Focusing the scope behind her shoulder, I was aiming for the heart, while my own was speeding up in my chest. Every feeling in my body was numb as I clicked the safety off the gun. I wrapped my left index finger around the cold trigger and I kept my focus on the deer. When she was perfectly centered in the clover field, I made a sound to stop her in her tracks. Using my best impersonation of a doe in heat, I grunted hard and blaring for every critter within a hundred yard radius to hear. The doe’s head shot towards me, staring into the dark of the woods, looking for the sound, like this imposter deer that was hidden in a tree with a gun pointed at her. The doe raised it’s whitetail and her nose worked the air. This was my moment. The deer for my Grandpa that had died over two months before.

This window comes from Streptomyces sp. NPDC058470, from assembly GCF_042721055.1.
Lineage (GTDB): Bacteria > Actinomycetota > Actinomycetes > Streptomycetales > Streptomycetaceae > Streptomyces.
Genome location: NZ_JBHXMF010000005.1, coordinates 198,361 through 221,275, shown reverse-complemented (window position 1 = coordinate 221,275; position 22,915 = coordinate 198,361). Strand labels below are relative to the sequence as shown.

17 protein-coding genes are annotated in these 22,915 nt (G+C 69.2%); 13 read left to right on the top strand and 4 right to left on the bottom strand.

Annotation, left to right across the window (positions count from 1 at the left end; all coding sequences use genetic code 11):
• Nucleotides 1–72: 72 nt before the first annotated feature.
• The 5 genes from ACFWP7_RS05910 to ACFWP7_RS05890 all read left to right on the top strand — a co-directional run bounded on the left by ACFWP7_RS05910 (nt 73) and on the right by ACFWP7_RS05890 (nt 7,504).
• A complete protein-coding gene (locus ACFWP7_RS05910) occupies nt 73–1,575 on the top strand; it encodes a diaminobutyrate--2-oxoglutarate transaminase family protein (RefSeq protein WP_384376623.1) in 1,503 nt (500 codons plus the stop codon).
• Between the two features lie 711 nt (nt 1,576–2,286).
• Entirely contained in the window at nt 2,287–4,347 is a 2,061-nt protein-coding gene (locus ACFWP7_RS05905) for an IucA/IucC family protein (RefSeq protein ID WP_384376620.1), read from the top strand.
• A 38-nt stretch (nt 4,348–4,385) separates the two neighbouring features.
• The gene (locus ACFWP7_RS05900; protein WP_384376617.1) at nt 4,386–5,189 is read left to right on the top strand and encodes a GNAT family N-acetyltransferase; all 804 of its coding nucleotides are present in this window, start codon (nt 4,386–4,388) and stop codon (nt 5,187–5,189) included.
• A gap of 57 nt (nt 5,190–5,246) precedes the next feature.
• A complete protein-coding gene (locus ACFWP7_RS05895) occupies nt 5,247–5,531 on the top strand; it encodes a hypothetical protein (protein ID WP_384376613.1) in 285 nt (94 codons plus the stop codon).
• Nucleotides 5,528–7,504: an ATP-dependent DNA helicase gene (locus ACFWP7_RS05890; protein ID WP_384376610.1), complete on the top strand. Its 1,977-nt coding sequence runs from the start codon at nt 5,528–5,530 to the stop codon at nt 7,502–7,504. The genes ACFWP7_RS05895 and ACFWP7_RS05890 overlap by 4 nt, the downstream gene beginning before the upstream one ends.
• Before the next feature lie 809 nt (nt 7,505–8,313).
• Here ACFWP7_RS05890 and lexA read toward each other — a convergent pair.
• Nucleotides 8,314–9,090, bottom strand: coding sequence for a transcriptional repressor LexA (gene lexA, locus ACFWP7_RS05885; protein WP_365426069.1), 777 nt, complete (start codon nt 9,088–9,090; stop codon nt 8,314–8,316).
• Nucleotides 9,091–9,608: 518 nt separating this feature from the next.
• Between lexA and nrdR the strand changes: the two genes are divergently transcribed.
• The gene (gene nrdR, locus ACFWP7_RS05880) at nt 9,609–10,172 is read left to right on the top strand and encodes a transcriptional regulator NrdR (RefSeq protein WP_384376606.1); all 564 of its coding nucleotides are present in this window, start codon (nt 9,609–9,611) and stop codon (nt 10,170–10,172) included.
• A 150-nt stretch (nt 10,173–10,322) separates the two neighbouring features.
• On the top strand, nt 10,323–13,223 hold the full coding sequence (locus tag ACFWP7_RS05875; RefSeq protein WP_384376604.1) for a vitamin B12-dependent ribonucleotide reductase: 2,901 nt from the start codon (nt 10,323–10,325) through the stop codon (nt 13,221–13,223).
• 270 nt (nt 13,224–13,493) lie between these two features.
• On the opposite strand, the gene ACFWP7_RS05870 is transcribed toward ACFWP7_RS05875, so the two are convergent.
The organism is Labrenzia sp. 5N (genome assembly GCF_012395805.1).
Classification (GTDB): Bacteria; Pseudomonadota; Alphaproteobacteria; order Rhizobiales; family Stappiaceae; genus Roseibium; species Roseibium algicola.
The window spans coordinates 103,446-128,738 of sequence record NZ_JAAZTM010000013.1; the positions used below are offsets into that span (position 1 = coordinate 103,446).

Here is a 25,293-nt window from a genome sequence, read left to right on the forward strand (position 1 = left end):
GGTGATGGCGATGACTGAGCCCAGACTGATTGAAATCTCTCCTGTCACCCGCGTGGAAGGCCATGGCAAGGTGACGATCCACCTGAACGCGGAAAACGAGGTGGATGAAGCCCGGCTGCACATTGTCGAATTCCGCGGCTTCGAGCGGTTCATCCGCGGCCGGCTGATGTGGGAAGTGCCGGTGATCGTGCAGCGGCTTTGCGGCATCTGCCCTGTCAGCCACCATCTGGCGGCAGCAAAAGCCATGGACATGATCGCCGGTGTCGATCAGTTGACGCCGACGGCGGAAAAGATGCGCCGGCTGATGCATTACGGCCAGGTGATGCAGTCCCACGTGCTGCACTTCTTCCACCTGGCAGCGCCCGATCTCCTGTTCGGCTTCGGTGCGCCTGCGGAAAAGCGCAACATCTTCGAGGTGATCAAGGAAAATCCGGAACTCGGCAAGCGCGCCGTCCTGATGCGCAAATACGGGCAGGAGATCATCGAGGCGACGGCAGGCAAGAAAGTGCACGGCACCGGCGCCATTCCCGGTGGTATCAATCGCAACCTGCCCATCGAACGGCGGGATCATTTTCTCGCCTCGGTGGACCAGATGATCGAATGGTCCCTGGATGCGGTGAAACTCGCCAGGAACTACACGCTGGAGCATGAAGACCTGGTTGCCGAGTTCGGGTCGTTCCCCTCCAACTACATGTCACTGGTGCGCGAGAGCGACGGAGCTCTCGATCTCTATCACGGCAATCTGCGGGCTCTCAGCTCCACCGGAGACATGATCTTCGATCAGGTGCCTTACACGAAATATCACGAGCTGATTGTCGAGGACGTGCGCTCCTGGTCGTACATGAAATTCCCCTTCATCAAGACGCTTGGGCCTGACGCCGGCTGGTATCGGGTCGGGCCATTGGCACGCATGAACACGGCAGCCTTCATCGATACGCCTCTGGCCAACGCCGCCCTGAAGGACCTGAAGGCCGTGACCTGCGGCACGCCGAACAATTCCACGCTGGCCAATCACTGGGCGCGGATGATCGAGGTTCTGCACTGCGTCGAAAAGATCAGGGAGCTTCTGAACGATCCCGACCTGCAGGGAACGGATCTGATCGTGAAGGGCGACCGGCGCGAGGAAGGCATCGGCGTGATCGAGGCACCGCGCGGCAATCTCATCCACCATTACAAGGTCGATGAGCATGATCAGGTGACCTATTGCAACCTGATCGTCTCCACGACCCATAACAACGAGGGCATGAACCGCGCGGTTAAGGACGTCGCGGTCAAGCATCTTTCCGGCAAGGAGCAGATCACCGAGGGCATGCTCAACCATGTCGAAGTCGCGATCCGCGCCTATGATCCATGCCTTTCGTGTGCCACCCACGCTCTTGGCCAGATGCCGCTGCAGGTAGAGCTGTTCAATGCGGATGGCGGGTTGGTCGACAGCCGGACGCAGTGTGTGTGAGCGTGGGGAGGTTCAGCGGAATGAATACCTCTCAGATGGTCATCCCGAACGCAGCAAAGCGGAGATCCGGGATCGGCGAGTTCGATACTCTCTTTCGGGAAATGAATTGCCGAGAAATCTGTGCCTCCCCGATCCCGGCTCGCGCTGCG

I tried to pull the trigger, and nothing happened.
I froze in fear. The gun didn’t go off. I checked the safety and I know I loaded the gun. I took my face away from the scope and looked at the gun in fear. The doe grew nervous, possibly seeing me move in the tree. I could feel her black eyes on me, trying to figure me out. I had seconds before she would run.
A sound occurred. As to where this sound originated from is still a mystery to myself. Was it from the woods or was it from my own brain? What I heard was my Grandpa laughing. I refocused my gun, focusing back behind the doe’s shoulder to make a quick shot. I had no choice and this time I pulled the trigger, with a wicked amount of pressure, putting all my finger’s strength into it. I pulled the hell out of that trigger and the gun exploded.
By exploded I mean the deafening crack of the shell going off and traveling out of the barrel, the stock of the gun slamming into my shoulder, the gun nearly jumping out of my tight grip, but my eyes focused on the deer and the black hole I saw in the side of her. She ran into the woods, disappearing the brush, but I heard the leaves and sticks shatter under her weight as she ran down a hill, then rolled to an abrupt stop. She was down, she had to be. Dead in seconds, a clean kill. She had to be. I couldn’t see her but I could feel it in my bones. I saw the dark hole in her, where the slug went in.